Published: 18th June 2015
Publisher: Simon & Schuster
Connie Diamond has always been her husband Jimmy’s best girl or so she thought. But then she discovers that he s been playing away for the past twenty-four years, and that the chocolates she believed he bought her as a sign of his love were just a cover-up, and she is determined to get revenge. Along with Della Frostick, Jimmy’s right-hand woman at his cleaning firm, Diamond Shine, Connie decides to destroy Jimmy’s life from the inside. Together they will set up a rival business called Lady Muck, and along with the cleaning ladies who meet at the Sunflower Café, they’ll make him wish he had never so much as looked at another woman. Then Connie meets the charming Brandon Locke, a master chocolatier, whose kind chocolate-brown eyes start to melt her soul. Can the ladies of the Sunflower Café help Connie scrub away the hurt? And can Brandon cure her affliction and make her smile again…?
Thank you to Simon & Schuster for kindly sending me a #TeamMilly review copy.
Connie, Della and Cheryl have had enough of men. From being cheated on to being lied to and stolen from, the final straw that broke the camel’s back has finally snapped. Within ten chapters, it’s all kicked off and I loved it. It was feisty and full of girl power which was brilliant. When Connie and Della team up to work against Connie’s *insert swear word here* husband, that was only the beginning and I couldn’t stop laughing due to how much fun it was going to be to read about a man finally getting what he deserved. Never, ever mess with an angry woman.
“Even Jimmy had said before that Cadbury’s would be out of business if it wasn’t for his wife.”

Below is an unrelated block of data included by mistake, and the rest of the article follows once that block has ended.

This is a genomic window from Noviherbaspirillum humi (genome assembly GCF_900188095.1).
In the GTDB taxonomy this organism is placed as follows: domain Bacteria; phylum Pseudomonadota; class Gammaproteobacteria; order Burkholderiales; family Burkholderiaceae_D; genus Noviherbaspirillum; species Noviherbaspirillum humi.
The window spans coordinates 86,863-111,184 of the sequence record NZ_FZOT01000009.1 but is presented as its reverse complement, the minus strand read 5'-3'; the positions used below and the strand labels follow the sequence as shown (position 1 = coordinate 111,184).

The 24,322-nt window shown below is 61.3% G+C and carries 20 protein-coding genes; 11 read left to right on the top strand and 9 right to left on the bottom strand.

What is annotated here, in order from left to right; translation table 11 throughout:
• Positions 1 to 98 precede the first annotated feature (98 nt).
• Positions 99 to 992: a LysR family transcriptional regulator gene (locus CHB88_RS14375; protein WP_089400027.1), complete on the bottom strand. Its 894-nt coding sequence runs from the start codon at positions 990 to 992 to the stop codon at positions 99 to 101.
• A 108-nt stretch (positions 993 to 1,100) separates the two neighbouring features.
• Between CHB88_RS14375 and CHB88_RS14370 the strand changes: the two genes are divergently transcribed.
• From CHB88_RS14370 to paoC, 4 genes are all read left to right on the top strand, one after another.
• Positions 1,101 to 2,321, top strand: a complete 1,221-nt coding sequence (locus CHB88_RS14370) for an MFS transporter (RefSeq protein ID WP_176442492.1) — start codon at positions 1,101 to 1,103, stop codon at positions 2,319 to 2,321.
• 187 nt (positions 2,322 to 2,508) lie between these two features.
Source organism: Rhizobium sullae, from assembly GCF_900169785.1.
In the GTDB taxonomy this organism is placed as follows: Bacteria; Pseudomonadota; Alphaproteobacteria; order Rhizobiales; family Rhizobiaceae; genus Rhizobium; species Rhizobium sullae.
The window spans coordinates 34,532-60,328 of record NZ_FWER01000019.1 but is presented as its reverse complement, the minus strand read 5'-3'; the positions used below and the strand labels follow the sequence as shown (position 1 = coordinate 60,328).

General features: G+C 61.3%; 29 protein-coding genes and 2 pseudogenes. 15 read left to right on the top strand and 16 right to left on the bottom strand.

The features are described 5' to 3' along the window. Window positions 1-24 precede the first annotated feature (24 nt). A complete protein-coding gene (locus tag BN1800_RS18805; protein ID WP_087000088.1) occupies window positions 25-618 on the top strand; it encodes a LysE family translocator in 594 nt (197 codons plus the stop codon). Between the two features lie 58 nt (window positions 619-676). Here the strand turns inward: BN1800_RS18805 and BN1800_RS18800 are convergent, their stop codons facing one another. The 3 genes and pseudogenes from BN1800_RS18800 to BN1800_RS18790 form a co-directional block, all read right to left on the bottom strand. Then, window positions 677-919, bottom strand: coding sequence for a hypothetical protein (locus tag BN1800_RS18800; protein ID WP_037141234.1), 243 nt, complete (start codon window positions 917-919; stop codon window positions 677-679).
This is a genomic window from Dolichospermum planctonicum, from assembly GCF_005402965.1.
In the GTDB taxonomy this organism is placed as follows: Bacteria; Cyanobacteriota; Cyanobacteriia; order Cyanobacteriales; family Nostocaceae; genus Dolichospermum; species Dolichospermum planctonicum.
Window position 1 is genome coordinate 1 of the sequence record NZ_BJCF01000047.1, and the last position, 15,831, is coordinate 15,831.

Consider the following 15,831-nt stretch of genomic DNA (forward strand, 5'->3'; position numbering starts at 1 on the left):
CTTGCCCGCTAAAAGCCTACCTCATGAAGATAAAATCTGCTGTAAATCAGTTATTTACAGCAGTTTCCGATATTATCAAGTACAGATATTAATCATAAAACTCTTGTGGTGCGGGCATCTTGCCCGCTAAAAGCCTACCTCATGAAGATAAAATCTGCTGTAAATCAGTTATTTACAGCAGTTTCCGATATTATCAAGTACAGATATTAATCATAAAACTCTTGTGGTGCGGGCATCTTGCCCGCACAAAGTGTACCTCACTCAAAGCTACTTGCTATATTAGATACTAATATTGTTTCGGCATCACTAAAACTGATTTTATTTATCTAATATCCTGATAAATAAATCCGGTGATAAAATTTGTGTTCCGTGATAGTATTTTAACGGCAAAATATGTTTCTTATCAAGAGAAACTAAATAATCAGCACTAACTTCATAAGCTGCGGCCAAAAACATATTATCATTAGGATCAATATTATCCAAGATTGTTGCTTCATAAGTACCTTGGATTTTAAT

I really liked how the chapters changed in point of view between Connie, Della and Cheryl. We were allowed to get to know them individually, to learn about their likes and dislikes as well as their own lives. I did expect the Sunflower Cafe to be based at the forefront of the plot, but it wasn’t – the cleaning business and the revenge was. When Brandon Locke, a chocolate maker popped onto the scene – the sparkle in Connie’s eyes returns and despite her vow not to eat any more chocolate, I did have high hopes that Brandon would somehow manage to turn that around.
“Never again would chocolate pass her lips.”
When Milly introduces the Sunflower Cafe, the description is absolutely idyllic and I fell head over heels in love with the quaint little paradise spot. The women of Diamond Shine meet up every now and then at the independent cafe to have a gossip about their employers, talk about cleaning products and eat the heavenly afternoon teas. There were a wide range of mixed characters from Meg the Human Hoover to Hilda the Queen Bee to Astrid the Self Defender – they were all brilliantly placed and I found them to be exceptionally hilarious.
“Then the temperature plunged to Siberian-type numbers in the early hours of Monday morning…”
The plot may be focused on the revenge but there was a lot more to it than that, such as heartbreak, broken families, betrayal, rotten eggs (yup!), death, new friends as well as old, love, romance and fresh beginnings. The narrative flowed perfectly and it swept me off into the life of the three main women who were just an utter joy to read about. They felt real, relatable and that’s exactly what I expect from a Milly Johnson novel. It really was amusing in quite a lot of places but I’m not surprised – Milly writes comedy brilliantly!
“…Jimmy not Ivanka had any idea they were soon to be savaged by a Pitbull.”
It truly was a roller coaster of a narrative – there were many high points which I embraced but several low moments that allowed readers to connect deeper to the characters. The plot ended with so much drama which was the icing on the cake that allowed Connie, Della and Cheryl to receive the ending that they rightly deserved. It was such a warm, comforting narrative that I could happily read time and time again. The only aspect I would change is the title – we didn’t see as much of the Sunflower Cafe as I had hoped.
“People with Tourette’s haven’t used half as many ‘f’ words as I have this past week.”